Archaeological Survey of India
The Archaeological Survey of India (ASI) is an attached office in the Ministry of Culture. It was set up in 1861 with the primary object of surveying antiquarian remains in this country and their study. ASI’s function is to “explore, excavate, conserve, preserve and protect the monuments and sites of National & International Importance.”
Functions and Powers
Archaeological Survey of India is an attached office of department of Culture with headquarters in New Delhi. It has 24 regional Circles and 5 Regional Directorates.
Its main functions are:
- preservation, conservation and environmental development of centrally protected monuments and sites, including World Heritage Monuments and antiquities
- maintenance of gardens & development of new gardens surrounding centrally protected monuments and sites
- exploration and excavation of ancient sites
- specialized study of inscription and various phases of Indian architecture
- maintenance of Archaeological site Museums
- Operation of the Antiquities and Art Treasures Act
- Research and Training in different areas of Archaeology
ASI is the successor of The Asiatic Society of India. It was founded in its current form in 1861 by Sir Alexander Cunningham with the help of the then Viceroy Canning.
It regulates all the archaeological activities in the country as per the provisions of the Ancient Monuments and Archaeological Sites and Remains Act, 1958 and the Antiquities and Art Treasure Act, 1972.
According to the Ancient Monuments and Archaeological Sites and Remains Act, 1958, an ‘Ancient Monument’ is defined as follows:-
“Ancient Monument means any structure, erection or monument, or any tumulus or place of interment, or any cave, rock-sculpture, inscription or monolith which is of historical, archaeological or artistic interest and which has been in existence for not less than 100 years and includes—
- Remains of an ancient monument,
- Site of an ancient monument,
- Such portion of land adjoining the site of an ancient monument as may be required for fencing or covering in or otherwise preserving such monument, a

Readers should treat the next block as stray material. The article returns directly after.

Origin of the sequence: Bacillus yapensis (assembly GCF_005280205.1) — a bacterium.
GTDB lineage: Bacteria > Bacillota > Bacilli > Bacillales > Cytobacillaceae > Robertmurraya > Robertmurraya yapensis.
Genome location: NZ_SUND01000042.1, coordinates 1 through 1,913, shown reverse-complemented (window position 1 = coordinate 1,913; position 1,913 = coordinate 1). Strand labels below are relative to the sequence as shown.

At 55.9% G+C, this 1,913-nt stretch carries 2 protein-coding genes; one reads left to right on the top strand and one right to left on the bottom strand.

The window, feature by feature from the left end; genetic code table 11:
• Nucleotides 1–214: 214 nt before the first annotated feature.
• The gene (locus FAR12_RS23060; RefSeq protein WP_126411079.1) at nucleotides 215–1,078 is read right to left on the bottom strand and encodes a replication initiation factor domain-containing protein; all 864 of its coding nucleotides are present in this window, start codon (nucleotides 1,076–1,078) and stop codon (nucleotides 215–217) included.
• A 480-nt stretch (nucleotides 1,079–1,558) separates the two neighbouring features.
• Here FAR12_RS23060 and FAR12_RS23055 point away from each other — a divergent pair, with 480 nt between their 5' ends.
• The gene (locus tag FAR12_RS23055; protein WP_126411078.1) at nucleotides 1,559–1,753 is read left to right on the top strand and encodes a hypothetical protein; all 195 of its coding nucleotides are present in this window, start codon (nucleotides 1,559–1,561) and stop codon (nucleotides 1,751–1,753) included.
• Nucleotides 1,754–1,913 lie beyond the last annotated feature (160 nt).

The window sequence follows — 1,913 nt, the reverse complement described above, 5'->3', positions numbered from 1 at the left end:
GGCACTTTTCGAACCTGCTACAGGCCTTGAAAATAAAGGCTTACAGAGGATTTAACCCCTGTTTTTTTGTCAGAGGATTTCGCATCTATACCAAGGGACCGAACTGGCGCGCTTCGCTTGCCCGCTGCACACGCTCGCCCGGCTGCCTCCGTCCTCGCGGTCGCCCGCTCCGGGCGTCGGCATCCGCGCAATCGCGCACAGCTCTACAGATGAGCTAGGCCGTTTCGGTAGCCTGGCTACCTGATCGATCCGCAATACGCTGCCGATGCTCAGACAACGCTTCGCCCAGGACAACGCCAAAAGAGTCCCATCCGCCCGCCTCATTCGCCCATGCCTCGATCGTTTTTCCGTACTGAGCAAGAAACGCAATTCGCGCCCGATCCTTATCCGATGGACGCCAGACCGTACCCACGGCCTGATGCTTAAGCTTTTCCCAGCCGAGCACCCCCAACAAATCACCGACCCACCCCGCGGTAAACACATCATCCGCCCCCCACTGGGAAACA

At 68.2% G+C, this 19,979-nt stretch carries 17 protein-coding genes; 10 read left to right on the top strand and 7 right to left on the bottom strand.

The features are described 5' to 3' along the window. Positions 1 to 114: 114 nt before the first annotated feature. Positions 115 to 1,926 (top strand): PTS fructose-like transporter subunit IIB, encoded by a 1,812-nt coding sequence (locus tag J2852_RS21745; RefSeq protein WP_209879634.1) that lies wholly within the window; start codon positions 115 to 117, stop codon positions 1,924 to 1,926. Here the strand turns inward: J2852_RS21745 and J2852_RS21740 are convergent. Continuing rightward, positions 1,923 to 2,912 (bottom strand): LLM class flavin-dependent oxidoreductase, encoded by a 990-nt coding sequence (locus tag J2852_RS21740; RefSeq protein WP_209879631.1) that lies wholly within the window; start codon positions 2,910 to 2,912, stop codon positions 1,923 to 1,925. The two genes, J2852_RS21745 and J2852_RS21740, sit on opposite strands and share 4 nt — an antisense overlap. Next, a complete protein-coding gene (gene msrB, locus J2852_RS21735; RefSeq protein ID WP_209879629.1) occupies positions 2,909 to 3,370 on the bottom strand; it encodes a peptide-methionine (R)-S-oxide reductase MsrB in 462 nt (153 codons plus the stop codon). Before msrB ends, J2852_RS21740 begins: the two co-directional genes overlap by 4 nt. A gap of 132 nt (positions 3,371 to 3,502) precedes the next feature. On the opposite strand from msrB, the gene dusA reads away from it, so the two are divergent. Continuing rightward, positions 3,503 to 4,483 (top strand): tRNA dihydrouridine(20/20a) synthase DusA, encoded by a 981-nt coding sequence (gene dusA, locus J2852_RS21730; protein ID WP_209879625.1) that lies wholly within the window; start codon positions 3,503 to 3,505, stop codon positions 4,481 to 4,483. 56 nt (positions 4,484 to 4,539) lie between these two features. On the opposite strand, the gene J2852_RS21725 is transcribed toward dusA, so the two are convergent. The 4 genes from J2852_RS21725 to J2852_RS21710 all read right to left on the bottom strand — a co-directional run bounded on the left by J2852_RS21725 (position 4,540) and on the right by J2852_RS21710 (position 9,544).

- The means of access to, and convenient inspection of, an ancient monument;”
It defines archaeological site and remains as,
“any area which contains or is reasonably believed to contain ruins or relics of historical or archaeological importance which have been in existence for not less than one hundred years, and includes—
- Such portion of land adjoining the area as may be required for fencing or covering in or otherwise preserving it, and
- The means of access to, and convenient inspection of the area;“
Monuments and sites
According to the provisions of the AMASR Act, 1958, ASI protects monuments, sites and remains of national importance by giving a two-month’s notice for inviting objections, if any in this regard. After the specified two-month’s period, and after scrutinizing the objections, if any, received in this regard, the ASI makes decision to bring a monument under its protection.
- At present nearly 3650 ancient monuments and archaeological sites are under the supervision of ASI.
- The recently excavated site by the ASI is the Harsha-ka-Tila at Thanesar in Haryana exposing a cultural sequence from the Kushan period to medieval periods.
Of all the protected sites and monuments, 29 properties are inscribed on the World Heritage List by UNESCO. The list of UNESCO world heritage sites in India is given below:
- Agra Fort (1983)
- Ajanta Caves (1983)
- Buddhist Monuments at Sanchi (1989)
- Champaner-Pavagadh Archaeological Park (2004)
- Chhatrapati Shivaji Terminus (formerly Victoria Terminus) (2004)
- Churches and Convents of Goa (1986)
- Elephanta Caves (1987)
- Ellora Caves (1983)
- Fatehpur Sikri (1986)
- Great Living Chola Temples (1987)
- Group of Monuments at Hampi (1986)
- Group of Monuments at Mahabalipuram (1984)
- Group of Monuments at Pattadakal (1987)
- Humayun’s Tomb, Delhi (1993)
- Khajuraho Group of Monuments (1986)
- Mahabodhi Temple Complex at Bodh Gaya (2002)
- Mountain Railways of India (1999)
- Qutb Minar and its Monuments, Delhi (1993)
- Red Fort Complex (2007)
- Rock Shelters of Bhimbetka (2003)
- Sun Temple, Konârak (1984)
- Taj Mahal (1983)
- The Jantar Mantar, Jaipur (2010)
- Kaziranga National Park (1985)
- Keoladeo National Park (1985)
- Manas Wildlife Sanctuary (1985)
- Nanda Devi and Valley of Flowers National Parks (1988)
- Sundarbans National Park (1987)
- Western Ghats (2012)
Other than these sites, there are 34 tentative sites which are submitted by the Indian government and are under consideration.
Under the ITEC programme of Ministry of External Affairs, the ASI has taken up the conservation project of Ta Prohm, Cambodia. The total outlay of the programme is 19.51 crore. The Prime Minister of India, during his visits to Cambodia in April and November 2002, had assured of assistance in Conservation and Restoration of Prasat Ta Prohm. The project is assigned for a period of ten years and is to be completed in five phases.
The Institute of Archaeology
The Institute of Archaeology, New Delhi, was established in 1985, by upgrading the School of Archaeology which was established in 1959. The institute aims to impart advanced training in multidisciplinary field of Archaeology, Epigraphy, Numismatics, Museology, Conservation, Antiquarian law, etc. It has a 2 years Post Graduate Diploma course in Archaeology.
National Mission on Monuments and Antiquities
The National Mission on Monuments and Antiquities was launched in 2007. It aims for preparation of a National Register for Built Heritage, Sites and Antiques and setting up of a State level database on Built Heritage, Sites and Antiquarian wealth for information and dissemination to planners, researchers etc. and better management of such cultural resources. The stipulated timeframe for the mission was five years from 2007 to 2012.